Trap 1: You Use the Same Technique That Worked for You Last Week
When Thompson and Sullivan analyzed the contestants from the first four seasons of The Biggest Loser, they spotted a surprising trend: Almost all the competitors saw dramatic weight loss results during the first weigh-in, on day seven, but the following week they lost, on average, just 2 percent of their body weight. "As a species, humans have evolved to respond to novelty," says Thompson. "Once we've become accustomed to something, we may grow immune to its effects." Your body and mind will respond most positively if you keep exposing them to original situations: say, a new machine at the gym to challenge your muscles, or an unusual date-night outing (trapeze lessons, perhaps?) to keep your relationship fresh.
Trap 2: You Don't Track Your Progress
The lead-up to some plateaus can happen so gradually that you may not notice until it's too late. "We found that one of the most important ways successful people stave off slumps is by establishing markers," says Sullivan. Some form of data collection—tracking your salary, recording your waist circumference, or periodically rating how you feel about your spouse on a scale of 1 to 10—can help you spot and reverse a negative progression before it picks up speed.
Trap 3: You Seek Quick Fixes
Are you a serial plateau-er—someone who breaks through a period of inaction only to find yourself stuck again months later? You may be falling prey to what Thompson refers to as the "greedy algorithm"—choosing a path that seems most likely to provide immediate progress but ultimately leads to a dead end. Fortunately, you can trick your brain to delay gratification with longer-term goals that can provide lasting results. "People who are accomplished, especially at work, do this by breaking big goals into small steps, giving themselves more opportunities for victories," says Thompson. "This trains the mind to say, Hey, I'm doing something positive, even if I'm still a long way from the finish line."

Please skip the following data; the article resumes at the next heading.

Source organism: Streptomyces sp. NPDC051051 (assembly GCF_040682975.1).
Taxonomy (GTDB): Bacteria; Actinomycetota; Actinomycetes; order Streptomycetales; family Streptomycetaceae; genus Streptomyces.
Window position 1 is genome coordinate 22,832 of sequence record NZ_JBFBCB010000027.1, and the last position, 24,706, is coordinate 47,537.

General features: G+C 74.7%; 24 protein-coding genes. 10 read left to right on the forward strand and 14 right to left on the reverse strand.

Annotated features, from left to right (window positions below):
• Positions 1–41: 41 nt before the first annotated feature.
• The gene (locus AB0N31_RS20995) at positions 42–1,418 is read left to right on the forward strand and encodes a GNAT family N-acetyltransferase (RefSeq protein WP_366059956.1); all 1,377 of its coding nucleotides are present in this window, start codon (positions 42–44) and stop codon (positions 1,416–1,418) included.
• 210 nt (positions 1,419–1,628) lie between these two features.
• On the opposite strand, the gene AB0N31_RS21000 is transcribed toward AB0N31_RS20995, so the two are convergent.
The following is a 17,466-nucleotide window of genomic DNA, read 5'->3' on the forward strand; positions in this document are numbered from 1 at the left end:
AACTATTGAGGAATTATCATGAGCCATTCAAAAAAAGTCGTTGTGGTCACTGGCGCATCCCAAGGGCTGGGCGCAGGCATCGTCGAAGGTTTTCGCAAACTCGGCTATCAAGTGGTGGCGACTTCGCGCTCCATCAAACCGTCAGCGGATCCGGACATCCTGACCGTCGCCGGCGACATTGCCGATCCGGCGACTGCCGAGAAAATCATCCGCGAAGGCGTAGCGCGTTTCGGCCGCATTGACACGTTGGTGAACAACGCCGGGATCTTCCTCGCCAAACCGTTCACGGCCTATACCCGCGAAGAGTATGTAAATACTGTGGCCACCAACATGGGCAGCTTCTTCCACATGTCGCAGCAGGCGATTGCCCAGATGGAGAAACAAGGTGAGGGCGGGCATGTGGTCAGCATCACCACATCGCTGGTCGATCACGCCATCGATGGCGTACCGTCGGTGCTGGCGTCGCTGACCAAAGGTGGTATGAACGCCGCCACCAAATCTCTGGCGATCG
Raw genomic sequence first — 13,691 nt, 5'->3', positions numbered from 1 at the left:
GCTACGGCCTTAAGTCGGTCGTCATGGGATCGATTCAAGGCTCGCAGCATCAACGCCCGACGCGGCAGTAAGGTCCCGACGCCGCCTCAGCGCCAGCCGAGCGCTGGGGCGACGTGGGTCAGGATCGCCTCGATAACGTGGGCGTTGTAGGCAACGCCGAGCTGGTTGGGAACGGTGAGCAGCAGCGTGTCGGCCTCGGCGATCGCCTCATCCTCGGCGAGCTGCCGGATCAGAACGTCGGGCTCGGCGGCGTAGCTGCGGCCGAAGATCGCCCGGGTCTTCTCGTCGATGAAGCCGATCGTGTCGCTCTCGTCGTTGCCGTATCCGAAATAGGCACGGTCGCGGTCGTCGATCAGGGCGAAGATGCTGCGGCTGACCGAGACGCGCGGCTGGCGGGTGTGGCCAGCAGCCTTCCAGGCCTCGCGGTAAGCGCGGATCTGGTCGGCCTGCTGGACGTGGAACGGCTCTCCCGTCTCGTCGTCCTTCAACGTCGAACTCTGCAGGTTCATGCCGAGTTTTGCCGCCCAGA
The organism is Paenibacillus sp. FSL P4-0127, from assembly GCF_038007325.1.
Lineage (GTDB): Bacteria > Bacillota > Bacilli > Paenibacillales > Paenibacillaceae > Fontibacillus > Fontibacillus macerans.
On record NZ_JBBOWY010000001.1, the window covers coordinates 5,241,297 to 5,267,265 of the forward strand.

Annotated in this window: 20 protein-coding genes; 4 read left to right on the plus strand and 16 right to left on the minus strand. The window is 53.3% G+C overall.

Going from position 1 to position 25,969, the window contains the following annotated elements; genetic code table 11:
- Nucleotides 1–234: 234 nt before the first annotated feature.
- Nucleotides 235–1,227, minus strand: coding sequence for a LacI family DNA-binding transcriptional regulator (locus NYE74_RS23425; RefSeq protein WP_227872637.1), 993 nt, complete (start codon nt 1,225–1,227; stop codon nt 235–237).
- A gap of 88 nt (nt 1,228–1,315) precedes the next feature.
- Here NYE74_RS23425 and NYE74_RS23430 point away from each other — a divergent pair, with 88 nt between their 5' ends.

Trap 4: Your Timing Is Off
"There's no easier way to get unstuck than to respect your body clock," says Sullivan. "If you run faster at 8:30 A.M. than at 7:30 A.M., the sensible thing to do is move your workout to the later time; yet many people make the mistake of squeezing in activities when they can—not when they'll achieve the best results." Studying the role timing plays in other areas of life, including interactions with others, will serve you well, too. While you might not want to ambush your boss with your pitch for a raise first thing in the morning, that may be the best time to do it. (One study found that parolees who had their hearings early in the court's session received better rulings more often than applicants at the end of the session.) As the day wears on, something psychologists call decision fatigue sets in, making people less likely to weigh your request fairly. Says Sullivan, "Timing is one of the biggest factors that separates the stuck from the successful."
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